Sibly, Belinda. The Egg Test for Period Brewers and Mead Makers, 2004

Mistress Roheisa le Sarjent, Cockatrice, May AS 49, p.20-29.

http://brewers.lochac.sca.org/files/2014/02/The-Egg-test-for-Period-Brewers2.pdf

Butler, Charles. The Feminine Monarchie. Oxford: 1609.

https://books.google.com/books?id=f5tbAAAAMAAJ&dq=the+feminine+monarchie+butler&source=gbs_navlinks_s (1623). Transcription by Susan Verberg.

Density values from http://homesteadlaboratory.blogspot.com/2014/02/historical-lye-making-part-2.html

Platt, Hugh. Jewell House of Art and Nature. 1594.

London: Peter Short. http://eebo.chadwyck.com/ Transcription by Susan Verberg

Anonymous, Koge Bog: Indeholdendis et hundrede fornødene stycker etc. Kiøbenhaffn (Copenhagen): Aff Salomone Sartorio, 1616. http://www.forest.gen.nz/Medieval/articles/cooking/1616.html

Krupp, Christina M. & Gillen, Bill. Making Medieval Mead, or Mead Before Digby. The Compleat Anachronist #120. Milpitas: SCA Inc, 2003. (includes the Complete Receipt Books of Ladie Elynor Fettiplace, 1604).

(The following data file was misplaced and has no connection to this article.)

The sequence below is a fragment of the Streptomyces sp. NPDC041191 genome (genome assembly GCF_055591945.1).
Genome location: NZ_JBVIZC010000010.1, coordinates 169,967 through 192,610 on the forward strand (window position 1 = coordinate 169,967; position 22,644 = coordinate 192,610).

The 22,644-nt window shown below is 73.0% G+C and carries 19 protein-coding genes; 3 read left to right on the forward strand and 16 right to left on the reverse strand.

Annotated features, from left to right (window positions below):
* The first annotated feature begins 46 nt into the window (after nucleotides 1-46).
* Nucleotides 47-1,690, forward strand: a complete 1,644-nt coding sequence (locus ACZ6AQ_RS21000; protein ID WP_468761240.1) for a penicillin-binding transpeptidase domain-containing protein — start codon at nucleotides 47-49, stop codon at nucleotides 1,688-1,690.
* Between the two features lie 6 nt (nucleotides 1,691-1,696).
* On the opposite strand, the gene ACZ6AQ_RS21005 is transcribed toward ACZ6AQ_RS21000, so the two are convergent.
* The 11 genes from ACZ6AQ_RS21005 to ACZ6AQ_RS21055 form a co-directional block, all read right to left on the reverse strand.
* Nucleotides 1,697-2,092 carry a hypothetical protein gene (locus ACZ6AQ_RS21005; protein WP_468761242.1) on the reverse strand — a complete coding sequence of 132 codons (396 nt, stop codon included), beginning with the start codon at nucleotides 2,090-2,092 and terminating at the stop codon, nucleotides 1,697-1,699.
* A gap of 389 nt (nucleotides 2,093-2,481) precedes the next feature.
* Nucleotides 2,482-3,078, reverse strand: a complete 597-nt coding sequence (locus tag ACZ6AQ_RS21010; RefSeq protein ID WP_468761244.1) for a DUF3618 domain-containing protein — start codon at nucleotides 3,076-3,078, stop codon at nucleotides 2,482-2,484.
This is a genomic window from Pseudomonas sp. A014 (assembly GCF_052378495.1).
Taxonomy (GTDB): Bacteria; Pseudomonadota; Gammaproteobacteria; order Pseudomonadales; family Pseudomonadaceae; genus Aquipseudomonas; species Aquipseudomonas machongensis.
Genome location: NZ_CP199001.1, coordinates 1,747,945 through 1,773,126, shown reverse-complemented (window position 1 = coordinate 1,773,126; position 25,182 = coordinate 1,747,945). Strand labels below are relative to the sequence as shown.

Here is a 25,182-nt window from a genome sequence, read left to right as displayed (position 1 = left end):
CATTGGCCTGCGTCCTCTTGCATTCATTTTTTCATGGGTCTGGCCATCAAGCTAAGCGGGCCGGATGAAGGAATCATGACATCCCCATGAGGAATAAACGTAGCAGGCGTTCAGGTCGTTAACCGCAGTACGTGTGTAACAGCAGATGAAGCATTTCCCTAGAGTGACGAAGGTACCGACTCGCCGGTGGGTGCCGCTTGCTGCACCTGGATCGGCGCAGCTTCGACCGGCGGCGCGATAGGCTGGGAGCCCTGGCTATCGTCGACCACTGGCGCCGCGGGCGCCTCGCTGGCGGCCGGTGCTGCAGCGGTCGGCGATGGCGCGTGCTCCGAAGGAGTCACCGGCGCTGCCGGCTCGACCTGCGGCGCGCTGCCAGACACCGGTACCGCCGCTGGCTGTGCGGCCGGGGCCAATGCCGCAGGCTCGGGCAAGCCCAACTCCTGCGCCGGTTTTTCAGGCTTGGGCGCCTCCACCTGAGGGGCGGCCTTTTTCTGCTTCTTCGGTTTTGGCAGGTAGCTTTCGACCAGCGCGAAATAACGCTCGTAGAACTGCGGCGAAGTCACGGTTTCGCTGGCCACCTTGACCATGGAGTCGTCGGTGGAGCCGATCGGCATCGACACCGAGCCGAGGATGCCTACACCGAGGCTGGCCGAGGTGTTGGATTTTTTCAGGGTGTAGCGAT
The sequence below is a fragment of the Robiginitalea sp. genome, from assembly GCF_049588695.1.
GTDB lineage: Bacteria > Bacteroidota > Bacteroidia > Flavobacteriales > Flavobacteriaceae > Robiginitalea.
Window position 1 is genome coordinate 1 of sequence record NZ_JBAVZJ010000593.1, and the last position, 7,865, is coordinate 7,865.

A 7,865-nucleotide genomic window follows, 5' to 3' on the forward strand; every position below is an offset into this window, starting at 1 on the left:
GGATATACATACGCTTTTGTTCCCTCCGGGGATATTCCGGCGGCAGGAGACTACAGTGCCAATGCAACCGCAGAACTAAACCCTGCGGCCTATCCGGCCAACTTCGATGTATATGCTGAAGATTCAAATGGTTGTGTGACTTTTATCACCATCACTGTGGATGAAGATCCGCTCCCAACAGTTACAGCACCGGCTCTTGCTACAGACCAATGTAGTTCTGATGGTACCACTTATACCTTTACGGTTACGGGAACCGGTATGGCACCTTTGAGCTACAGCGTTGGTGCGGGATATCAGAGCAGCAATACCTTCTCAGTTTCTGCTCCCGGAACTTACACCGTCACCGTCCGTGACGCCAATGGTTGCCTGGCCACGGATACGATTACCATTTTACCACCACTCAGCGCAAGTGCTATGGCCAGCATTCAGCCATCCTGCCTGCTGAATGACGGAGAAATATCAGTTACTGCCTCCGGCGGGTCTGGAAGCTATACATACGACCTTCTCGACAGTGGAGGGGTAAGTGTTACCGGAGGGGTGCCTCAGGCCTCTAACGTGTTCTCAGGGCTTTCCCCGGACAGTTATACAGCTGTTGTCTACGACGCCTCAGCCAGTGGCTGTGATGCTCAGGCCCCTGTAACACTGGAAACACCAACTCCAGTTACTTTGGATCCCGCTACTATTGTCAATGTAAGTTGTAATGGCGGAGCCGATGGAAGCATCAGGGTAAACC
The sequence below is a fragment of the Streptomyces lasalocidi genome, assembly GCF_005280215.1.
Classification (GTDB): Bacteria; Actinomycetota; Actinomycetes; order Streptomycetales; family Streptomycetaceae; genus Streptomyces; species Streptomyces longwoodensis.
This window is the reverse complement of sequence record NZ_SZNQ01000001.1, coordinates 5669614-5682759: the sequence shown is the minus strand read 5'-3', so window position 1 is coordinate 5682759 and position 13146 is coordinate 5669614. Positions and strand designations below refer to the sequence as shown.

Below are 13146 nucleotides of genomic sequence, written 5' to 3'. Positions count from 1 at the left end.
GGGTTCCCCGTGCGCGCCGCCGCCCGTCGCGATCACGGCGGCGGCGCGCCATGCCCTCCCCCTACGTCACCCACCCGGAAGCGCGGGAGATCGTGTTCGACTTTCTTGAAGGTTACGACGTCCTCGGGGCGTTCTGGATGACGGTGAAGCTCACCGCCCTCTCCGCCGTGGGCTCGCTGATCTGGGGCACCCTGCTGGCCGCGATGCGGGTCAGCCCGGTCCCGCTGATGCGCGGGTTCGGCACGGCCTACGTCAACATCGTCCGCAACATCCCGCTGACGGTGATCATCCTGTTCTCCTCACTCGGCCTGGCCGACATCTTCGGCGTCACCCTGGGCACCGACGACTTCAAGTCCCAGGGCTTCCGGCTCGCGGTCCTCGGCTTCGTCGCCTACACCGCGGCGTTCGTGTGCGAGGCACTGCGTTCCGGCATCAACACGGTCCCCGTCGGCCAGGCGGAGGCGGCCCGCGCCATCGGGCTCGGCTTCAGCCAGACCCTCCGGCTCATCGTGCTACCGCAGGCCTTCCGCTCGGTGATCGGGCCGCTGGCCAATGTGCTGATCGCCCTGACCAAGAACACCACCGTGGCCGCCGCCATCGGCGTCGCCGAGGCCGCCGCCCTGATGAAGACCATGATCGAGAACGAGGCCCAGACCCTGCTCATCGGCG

Ruscelli, Girolamo. The secretes of the reuerende Maister Alexis of Piemount. London: John Kingstone, 1558.

http://www.eebo.chadwyck.com.

Ruscelli, Girolamo. The seconde part of the Secretes of Master Alexis of Piemont. London: John Kyndon, 1560.

http://www.eebo.chadwyck.com.

Dawson, Thomas. The second part of the good hus-wiues iewell, London: E. Allde for Edward, 1597.

http://www.eebo.chadwyck.com

Clutium, Theodorum Van de Byen. Leyden: Jan Claesz van Dorp, Inde Vergulde Son, 1597.

https://books.google.com/books?id=Y0NnAAAAcAAJ&dq=van+de+byen&source=gbs_navlinks_s

Transcription by Susan Verberg.

More information on leaching soapmaking lye:

https://www.academia.edu/27755101/Of_Potash_and_Lye

More information on making medieval soft soap:

https://www.academia.edu/27757652/To_Make_Black_Sope

More information on brewing with honey: Of Hony, a Collection of Medieval Brewing Recipes.

WEBSITE forthcoming

To find a groat, and other period coins: http://alphaofficium.weebly.com/apps/search?q=groat

Image of fresh egg test from http://media.finedictionary.com/pictures/243/38/9971.jpg

Photographs of soap making lye by Susan Verberg, 2016.

Bees coming out of a hive to drive off an intruder.

Museum Meermanno, MMW, 10 B 25, Folio 37r – http://bestiary.ca/beasts/beastgallery260.htm#

Dryckeslag, Nordisk familjebok” from Historia de gentibus septentrionalibus, by Olaus Magnus, Rome, 1555.

https://commons.wikimedia.org/wiki/Cate


Categories: SCA news sites

Experimental 1942 glass penny sells for $70,500

History Blog - Sat, 2017-01-07 22:57

A glass penny, the only known intact survivor of a World War II experiment, sold at auction Friday for $70,500 including buyer’s premium, more than twice its presale estimate of $30,000. The price was driven up in a bidding war between a phone buyer and one present in the room. The phone bidder, an American collector, won.